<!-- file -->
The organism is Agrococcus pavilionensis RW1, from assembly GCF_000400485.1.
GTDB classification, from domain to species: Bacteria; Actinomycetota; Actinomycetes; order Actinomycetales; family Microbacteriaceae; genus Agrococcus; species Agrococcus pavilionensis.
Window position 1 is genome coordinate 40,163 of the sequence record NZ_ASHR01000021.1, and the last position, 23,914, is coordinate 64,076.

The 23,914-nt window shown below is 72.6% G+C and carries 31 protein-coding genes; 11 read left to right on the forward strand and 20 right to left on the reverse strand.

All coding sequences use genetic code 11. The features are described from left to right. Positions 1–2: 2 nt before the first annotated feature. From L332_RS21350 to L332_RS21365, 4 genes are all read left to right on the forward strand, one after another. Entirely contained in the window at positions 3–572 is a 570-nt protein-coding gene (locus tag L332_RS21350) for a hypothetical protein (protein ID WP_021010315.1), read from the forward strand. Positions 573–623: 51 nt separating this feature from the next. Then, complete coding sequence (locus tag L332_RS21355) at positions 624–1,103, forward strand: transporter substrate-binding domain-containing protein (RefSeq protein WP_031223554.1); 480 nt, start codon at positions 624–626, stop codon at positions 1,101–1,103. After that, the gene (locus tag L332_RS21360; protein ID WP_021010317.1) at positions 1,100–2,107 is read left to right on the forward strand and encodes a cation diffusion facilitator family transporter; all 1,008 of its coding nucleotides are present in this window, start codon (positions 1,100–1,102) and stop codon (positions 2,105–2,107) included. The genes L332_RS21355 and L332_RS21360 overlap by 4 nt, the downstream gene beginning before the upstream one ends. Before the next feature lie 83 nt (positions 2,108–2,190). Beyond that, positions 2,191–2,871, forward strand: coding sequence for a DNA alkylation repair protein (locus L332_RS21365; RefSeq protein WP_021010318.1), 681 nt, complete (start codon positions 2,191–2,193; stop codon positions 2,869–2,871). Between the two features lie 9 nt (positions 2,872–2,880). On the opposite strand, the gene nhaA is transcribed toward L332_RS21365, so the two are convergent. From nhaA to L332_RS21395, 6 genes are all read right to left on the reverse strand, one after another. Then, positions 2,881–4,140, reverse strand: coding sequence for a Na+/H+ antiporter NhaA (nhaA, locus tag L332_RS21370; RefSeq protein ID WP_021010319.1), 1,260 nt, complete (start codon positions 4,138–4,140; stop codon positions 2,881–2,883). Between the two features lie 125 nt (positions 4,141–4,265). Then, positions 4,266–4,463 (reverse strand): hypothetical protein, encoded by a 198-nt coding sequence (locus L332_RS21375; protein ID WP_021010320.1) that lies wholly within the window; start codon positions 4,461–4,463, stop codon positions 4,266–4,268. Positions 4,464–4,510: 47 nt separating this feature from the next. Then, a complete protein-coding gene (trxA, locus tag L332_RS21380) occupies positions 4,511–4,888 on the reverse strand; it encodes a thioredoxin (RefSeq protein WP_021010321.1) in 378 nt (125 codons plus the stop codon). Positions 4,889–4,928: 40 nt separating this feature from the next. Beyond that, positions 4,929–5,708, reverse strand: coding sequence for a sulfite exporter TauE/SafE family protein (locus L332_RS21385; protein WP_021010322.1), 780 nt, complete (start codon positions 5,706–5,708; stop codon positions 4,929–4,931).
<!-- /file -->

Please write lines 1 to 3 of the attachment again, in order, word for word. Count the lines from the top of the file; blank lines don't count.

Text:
The organism is Agrococcus pavilionensis RW1, from assembly GCF_000400485.1.
GTDB classification, from domain to species: Bacteria; Actinomycetota; Actinomycetes; order Actinomycetales; family Microbacteriaceae; genus Agrococcus; species Agrococcus pavilionensis.
Window position 1 is genome coordinate 40,163 of the sequence record NZ_ASHR01000021.1, and the last position, 23,914, is coordinate 64,076.